Starting today, you’ll have the option to save your live video to your phone at the end of a broadcast. While live videos will continue to disappear from the app when you’re done, this update gives you the flexibility to hold onto your video and re-watch it later, especially if something exciting happens during your broadcast that you want to remember or share. After your live broadcast ends, tap Save in the upper right corner. You’ll only be able to save your video — not the comments, likes, number of viewers or any live interactions. After saving, tap Done and your live video will be saved to your camera roll but will no longer be available in the app. We are excited by how our community is using live video to connect with their friends and followers in the moment. This is just the first of many improvements we’ll be making to live videos this year. To learn more about today’s updates, check out help.instagram.com. These updates are available as part of Instagram version 10.12 available for iOS in the Apple App Store and for Android in Google Play.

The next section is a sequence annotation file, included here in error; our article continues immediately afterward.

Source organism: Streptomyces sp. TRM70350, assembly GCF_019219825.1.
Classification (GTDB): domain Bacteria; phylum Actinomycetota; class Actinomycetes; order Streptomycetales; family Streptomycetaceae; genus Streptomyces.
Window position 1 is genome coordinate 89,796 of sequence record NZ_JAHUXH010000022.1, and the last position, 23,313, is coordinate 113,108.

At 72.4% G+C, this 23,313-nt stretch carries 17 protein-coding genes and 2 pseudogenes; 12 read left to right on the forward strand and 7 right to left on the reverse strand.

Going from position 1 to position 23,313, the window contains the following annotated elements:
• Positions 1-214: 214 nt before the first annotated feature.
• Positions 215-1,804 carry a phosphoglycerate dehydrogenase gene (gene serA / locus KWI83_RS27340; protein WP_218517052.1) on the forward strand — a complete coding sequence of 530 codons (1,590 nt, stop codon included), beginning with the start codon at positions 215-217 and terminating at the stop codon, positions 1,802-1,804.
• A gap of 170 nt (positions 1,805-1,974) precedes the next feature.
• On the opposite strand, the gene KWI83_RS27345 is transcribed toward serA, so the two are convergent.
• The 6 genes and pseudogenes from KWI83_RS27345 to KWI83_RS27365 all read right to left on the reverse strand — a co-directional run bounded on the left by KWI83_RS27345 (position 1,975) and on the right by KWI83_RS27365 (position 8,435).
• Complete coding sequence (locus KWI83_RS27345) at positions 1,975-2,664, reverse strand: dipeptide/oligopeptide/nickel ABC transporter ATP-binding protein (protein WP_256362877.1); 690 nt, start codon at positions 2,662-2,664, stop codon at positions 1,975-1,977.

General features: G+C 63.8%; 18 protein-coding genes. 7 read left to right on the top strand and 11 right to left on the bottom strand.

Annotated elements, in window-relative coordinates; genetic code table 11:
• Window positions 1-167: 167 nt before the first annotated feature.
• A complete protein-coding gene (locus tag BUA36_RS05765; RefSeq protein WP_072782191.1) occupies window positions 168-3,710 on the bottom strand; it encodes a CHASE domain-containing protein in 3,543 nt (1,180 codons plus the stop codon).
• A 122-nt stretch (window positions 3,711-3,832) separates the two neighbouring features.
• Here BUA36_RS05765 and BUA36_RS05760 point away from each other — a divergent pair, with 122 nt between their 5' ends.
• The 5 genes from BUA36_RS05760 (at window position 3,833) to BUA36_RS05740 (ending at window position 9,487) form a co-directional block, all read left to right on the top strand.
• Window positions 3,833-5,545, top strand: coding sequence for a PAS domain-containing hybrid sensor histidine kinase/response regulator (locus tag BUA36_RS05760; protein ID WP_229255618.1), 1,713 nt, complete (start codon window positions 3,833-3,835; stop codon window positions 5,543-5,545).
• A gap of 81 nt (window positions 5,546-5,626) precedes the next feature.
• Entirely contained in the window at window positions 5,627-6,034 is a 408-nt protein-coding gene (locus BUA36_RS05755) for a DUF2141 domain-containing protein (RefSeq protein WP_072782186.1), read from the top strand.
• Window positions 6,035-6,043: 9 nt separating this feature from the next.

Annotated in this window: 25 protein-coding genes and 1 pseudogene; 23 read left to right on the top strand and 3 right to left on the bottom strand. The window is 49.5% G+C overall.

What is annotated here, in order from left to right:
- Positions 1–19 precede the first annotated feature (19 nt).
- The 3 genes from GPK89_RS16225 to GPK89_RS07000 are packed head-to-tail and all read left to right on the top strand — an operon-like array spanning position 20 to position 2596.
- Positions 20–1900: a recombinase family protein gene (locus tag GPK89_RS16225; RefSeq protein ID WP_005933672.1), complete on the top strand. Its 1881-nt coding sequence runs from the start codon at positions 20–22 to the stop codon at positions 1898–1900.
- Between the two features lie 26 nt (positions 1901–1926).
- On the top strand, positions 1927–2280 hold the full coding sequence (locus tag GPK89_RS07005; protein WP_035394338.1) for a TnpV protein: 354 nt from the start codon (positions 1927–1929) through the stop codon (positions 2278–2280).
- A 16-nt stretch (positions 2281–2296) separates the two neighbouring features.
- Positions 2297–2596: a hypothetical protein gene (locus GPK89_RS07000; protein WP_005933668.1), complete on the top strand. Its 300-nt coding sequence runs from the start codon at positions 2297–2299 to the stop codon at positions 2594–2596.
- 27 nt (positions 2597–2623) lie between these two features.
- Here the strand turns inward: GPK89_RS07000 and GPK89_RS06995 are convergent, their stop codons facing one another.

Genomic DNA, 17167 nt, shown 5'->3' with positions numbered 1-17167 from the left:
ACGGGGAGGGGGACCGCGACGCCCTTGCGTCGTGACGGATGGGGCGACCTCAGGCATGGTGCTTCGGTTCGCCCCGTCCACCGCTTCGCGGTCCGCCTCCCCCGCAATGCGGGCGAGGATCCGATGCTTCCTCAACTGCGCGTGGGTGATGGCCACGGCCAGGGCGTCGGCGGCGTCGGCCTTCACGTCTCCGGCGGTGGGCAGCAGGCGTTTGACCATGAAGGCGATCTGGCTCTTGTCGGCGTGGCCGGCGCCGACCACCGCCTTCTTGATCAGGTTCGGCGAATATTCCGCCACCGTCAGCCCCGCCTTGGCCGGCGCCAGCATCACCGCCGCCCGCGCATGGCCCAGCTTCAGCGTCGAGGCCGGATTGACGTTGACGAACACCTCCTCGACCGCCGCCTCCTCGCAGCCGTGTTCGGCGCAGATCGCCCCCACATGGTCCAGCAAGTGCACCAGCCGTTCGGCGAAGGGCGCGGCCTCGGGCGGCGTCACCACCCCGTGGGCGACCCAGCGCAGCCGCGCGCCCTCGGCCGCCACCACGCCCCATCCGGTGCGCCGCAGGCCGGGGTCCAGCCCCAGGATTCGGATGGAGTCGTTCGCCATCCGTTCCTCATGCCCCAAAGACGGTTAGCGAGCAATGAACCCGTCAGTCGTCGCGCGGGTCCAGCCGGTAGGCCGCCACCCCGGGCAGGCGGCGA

A herd of deer wandering through the still-wintry countryside of Hokkaido, Japan, drew Hidetoshi Kikuchi’s (@hidetoshi_kikuchi) attention — and his drone, theirs. #TheWeekOnInstagram Photo by @hidetoshi_kikuchi
“My art practice is born out of working on my bedroom floor with whatever resources are accessible,” says Aleia Murawski (@aleia), an artist who lives in Chicago. “My art has been shown mostly within DIY women-led art spaces and projects. It is a much different framework than the art world I studied in school. It is less about economy and more about forming relationships with other artists. I see this more and more: young artists starting projects to promote one another, to lift each other up and to create safe spaces and opportunities for each other.” This post is part of “In Search of Us,” a digital salon curated by @petrafcollins and @bellhoox. Their upcoming event #PopRallyxPetra at @themuseumofmodernart celebrates the representation of women by women. Photos and videos by @aleia